The spring tradition of foraging for dandelions, then chicory is replaced in May and June by the search for ‘asparago selvatico’, wild asparagus. Many of the country roads were lined with asparagus that were wildly sought after by our ancestors. Sadly, as roadsides were developed, most of the secret hot spots have disappeared. This week I was able to find a couple of straggling clumps that gave me a few to add to my dinner. My grandparents, as well as many others, established their own plots of asparagus that were still producing fifty years later. In Northern Italy, ‘bruscandoli’ (wild hops) are also known as wild asparagus. The new shoots look very similar to our asparagus. Broccoli is also known as Italian Asparagus. Broccoli was derived from the Italian word ‘Braccio’, which means arm. Italian Broccoli spears resemble arms or asparagus. Whatever their name, when brought to a boil and drizzled with olive oil, sprinkled with pepper and covered with fresh dill, they are another spring favourite.
Gardens, teaming with birds and bees, can also be the home to more than plants. Adding year round interest to our garden, are statuary and pottery. Unlike many Italian gardens, that make use of terracotta pots, our garden is home to many colourful ceramic pots, that are filled with geraniums, some of which are still being propagated from my Nonna’s original plants. In the winter, these pots are filled with Christmas greens. Our “parsley, sage, rosemary and thyme” and basilico, too, are grown in hypertuffa pots that we made. Hypertuffa is a mixture of concrete, peat moss and perlite, that when mixed together, gives concrete a very malleable form. It can be used for sculpturing, forming into pots or making stepping stones, using rhubarb leaves for imprints.
Jane’s numerous hand crafted ceramic art pieces are treasured. Many of them tell stories as well as providing decoration. Some are fossil art, made by embedding plant material from our garden into the clay. One can spend a lot of time studying Jane’s fairy gardens… they tell many stories. Our garden is also home to numerous whimsical garden art items, many of them gifts from fellow gardeners. Of special note are the many hedgehog and porcupine art items hiding among the plants. One night, on a scavenger hunt, we had over forty recorded.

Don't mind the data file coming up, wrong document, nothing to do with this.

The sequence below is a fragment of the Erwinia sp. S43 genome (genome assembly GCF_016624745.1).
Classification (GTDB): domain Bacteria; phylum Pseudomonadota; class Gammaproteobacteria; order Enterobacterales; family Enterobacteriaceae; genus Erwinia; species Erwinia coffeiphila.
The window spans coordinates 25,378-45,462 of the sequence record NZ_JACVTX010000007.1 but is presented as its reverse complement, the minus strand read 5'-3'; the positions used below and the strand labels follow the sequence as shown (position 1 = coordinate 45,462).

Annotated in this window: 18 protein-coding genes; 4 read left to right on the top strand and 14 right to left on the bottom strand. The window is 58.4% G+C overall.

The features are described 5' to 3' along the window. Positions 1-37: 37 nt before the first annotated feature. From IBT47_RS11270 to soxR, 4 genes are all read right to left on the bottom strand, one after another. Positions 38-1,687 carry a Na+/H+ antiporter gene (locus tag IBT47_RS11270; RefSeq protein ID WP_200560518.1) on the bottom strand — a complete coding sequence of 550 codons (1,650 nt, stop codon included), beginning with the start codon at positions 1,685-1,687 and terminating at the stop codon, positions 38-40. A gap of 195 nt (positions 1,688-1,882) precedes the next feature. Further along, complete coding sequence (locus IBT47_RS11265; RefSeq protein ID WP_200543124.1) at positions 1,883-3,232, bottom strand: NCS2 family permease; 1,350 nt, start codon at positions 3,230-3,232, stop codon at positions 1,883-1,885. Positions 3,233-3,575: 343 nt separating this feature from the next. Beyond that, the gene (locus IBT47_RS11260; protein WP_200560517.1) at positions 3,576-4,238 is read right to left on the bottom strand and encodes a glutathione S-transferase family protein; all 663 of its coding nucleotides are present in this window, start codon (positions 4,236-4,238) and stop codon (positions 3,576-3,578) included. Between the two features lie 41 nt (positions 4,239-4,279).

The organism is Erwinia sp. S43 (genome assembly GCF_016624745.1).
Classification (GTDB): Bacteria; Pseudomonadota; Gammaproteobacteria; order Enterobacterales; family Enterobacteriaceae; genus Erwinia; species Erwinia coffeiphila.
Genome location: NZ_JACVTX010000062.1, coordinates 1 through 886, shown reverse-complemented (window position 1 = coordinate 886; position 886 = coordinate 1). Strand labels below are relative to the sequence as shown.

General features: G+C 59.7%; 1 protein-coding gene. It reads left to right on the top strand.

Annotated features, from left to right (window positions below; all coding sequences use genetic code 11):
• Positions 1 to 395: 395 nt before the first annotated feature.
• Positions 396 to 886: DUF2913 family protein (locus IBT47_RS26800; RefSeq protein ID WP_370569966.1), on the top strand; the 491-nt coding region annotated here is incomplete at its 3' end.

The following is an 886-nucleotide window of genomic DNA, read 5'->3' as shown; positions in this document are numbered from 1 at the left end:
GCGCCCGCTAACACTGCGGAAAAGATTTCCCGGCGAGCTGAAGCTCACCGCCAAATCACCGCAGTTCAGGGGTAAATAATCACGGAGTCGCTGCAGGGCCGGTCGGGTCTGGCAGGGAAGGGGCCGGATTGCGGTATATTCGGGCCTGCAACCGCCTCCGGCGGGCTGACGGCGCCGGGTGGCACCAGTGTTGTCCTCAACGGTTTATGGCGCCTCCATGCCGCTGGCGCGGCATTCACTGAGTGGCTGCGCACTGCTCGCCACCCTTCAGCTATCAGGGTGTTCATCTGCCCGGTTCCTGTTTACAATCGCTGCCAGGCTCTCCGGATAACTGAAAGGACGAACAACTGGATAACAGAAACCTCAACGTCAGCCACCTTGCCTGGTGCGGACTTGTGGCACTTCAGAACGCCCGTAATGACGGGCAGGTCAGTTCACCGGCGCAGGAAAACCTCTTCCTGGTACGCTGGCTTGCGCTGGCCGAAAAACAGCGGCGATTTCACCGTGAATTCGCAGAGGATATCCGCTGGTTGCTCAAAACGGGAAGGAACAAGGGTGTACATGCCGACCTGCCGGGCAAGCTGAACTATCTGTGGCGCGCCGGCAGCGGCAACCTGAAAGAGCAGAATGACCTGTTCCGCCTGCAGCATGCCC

Some garden items involve movement, which adds interest to what sometimes may be an uninteresting spot. Some of these weather vanes, mobiles and whirly-gigs have been made by family and friends. Others are equipped with solar panels and light up as they turn. Fountains and falling water also provide movement. They also provide pleasant sounds erwhich can be used to block out unwanted traffic or air conditioner sounds.
Our most pleasant sounds come from the numerous chimes we have hanging around the house. The front door has welcoming light tinkling chimes, while those by the hot tub are deep and very melodic. Whether they are metal, wood, sea shell, ceramic or glass chimes, they are all very welcome in our garden.
Life-long Gardener Don Rampone shares his tips and advice for gardening